I admit that I don’t know a lot about Indigenous people and cultures — but I’m always willing to learn more.
In Canada alone, there’s a range of Indigenous groups with their own cultures, languages and traditions. Factor in Indigenous peoples from around the world and you see an even wider spectrum of diversity.
So, where do you even begin to start learning about these cultures?
Gaining knowledge about other cultures through fiction is a great place to start. Reading stories by Indigenous authors from Canada has been a joy because it’s been an educational experience for me.
Today I learned how to embrace the chill.
And I’m not talking about the relaxed kind of “chill” — although that’s always a good thing to embrace too.
I’m talking about the chill in the air. Why the heck does this matter, you ask?
Well, let me give you some background.
I’m not someone who enjoys being cold. It’s funny because I live in Canada (one of the coldest places on earth). But I really don’t like it. I like warmth.
I love bright sunshine, crackling fires and cozy sweaters.
In stark contrast, I don’t like the way the frigid…
I first heard of Strange Planet when I saw that it was a 2020 Goodreads Choice Awards winner for Humor. I’m not sure if it was the title, the colorful front cover or the synopsis — or all three things combined, but I was pulled in.
Graphic novels are a rare category for me, so it’s always a treat to read them, particularly when they’re funny. Within the first few pages, I was laughing out loud. It felt really good to read something humorous, especially in times like these. …
How often do you review your goals? Daily? Monthly? Yearly?
I didn’t even review mine yearly — it was more like every few years. I’d write my bucket list of goals in a journal, stash it away and then come back to it whenever the list happened to cross my mind.
Despite not reviewing my goals that much, I still accomplished a lot. Some dreams seemed to seep into my subconscious enough to stick…but others sat stagnant on the page, remaining uncrossed and untouched.
The problem was that I wasn’t reviewing my goals frequently enough, so some of my goals…
How often do you write a book review? If it’s occasionally, I can relate. I used to only write them every so often too. However, this year, I’ve decided to write a review for every book I read.
I was inspired to implement this habit after reading the article “How I Read More Than 80 Books in a Year” by Anangsha Alammyan. One of her non-negotiables is writing a summary or review for every book she reads.
I’ve taken on this new habit with interesting results. Since committing to writing a book review for every book I finish, I’ve…
When I first set out to create a daily meditation practice six months ago, I was intent on easing my anxiety. The pandemic had abruptly ended my contract job. I’d also just completed an online digital marketing program. Gyms, cafes and movie theaters — my favorite third spaces — had all closed. So there was less to distract me and more time to think.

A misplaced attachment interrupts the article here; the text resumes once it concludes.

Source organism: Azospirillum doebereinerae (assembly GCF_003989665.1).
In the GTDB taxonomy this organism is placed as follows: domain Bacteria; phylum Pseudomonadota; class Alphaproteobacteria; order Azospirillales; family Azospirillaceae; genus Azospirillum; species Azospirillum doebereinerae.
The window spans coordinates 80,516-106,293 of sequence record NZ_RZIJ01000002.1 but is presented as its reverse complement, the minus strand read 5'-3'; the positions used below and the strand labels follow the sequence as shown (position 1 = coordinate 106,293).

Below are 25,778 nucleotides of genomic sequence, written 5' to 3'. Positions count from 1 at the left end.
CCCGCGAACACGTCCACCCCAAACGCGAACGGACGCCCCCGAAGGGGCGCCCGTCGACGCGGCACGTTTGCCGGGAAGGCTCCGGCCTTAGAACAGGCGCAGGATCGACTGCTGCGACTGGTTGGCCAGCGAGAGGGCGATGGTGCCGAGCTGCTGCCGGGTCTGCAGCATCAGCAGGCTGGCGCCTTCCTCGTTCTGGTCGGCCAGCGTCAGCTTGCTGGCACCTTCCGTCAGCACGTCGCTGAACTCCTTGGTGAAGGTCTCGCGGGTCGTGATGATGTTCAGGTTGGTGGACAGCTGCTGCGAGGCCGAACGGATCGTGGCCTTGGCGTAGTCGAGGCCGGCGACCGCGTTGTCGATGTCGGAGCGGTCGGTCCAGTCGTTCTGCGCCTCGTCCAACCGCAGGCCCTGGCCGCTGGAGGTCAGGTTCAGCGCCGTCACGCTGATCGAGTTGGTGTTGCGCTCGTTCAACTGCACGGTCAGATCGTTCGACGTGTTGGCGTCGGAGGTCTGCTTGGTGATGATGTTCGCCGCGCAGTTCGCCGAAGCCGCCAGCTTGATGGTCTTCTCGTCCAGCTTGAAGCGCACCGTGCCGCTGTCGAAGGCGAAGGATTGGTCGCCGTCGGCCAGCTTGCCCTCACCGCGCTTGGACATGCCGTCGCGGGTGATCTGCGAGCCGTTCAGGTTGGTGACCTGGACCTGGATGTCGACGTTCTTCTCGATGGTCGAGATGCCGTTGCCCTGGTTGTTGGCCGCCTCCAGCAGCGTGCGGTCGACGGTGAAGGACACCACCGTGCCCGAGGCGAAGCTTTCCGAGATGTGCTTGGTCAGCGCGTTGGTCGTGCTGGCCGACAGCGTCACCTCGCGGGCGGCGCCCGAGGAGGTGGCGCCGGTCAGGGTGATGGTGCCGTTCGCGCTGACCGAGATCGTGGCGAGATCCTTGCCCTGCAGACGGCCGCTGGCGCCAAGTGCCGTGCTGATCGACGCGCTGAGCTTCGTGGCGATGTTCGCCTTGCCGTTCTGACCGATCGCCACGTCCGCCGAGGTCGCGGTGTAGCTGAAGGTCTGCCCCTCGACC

When I think back, I worried a lot. I fretted about assignment deadlines and group projects. Job loss and unemployment. My lack of finances. All typical worries.
But I often worried about small things too —…
The fear of missing out (FOMO) affects everyone to some degree, including readers. It can happen while watching a YouTube book haul, reading an Instagram book review or seeing a person’s Goodreads reading update.
This phenomenon occurs when you perceive that others are having a better time than you, causing envy and low self-esteem. It’s natural to compare ourselves to others but FOMO is intensified online. For me, the self-doubt really hits when I’m participating in the Goodreads reading challenge and see a steady stream of updates in my Goodreads network.
Sarah has read Girl on the Train.
I believe that the best books turn up in your life at the right moment. Enchanting adventures give you an escape, informative books feed your curiosity and self-help guides offer you a new perspective — sometimes even changing the way you think.
For me, Neil Pasricha’s self-help book You Are Awesome: How to Navigate Change, Wrestle with Failure, and Live an Intentional Life has been life-changing.
Neil is an author, podcaster, entrepreneur and public speaker who promotes intentional living. …
Why we should listen to our ‘gut feeling’
“Spontaneity, the hallmark of childhood, is well worth cultivating to counteract the rigidity that may otherwise set in as we grow older.” — Gail Sheehy
I don’t know about you but it’s been a while since I’ve given into a bit of impulse and just lived completely in the moment. Without any worries or expectations. With a childlike curiosity and wonder.
I’m naturally a daydreamer but rein it in with organized to-do lists and efficient Kanban boards. In learning how to adjust my dreamer tendencies in a productivity-obsessed world, I may have…
Now that I’m 30 and have the advantage of hindsight, I’ve realized that I didn’t always have the best money habits throughout my 20s. I grew up never wanting for anything, so perhaps that’s why I took money for granted in my early adulthood. Or maybe it’s because I — like many young adults — lacked financial literacy.
A University of Illinois study by Gaurav Sinha and co-authors Kevin Tan and Min Zhan found that almost one-third of young adults fall into the “financially precarious” group as a result of financial illiteracy, poor money management and income instability.
Communications and digital marketing professional, interested in creativity, personal development and mindful living.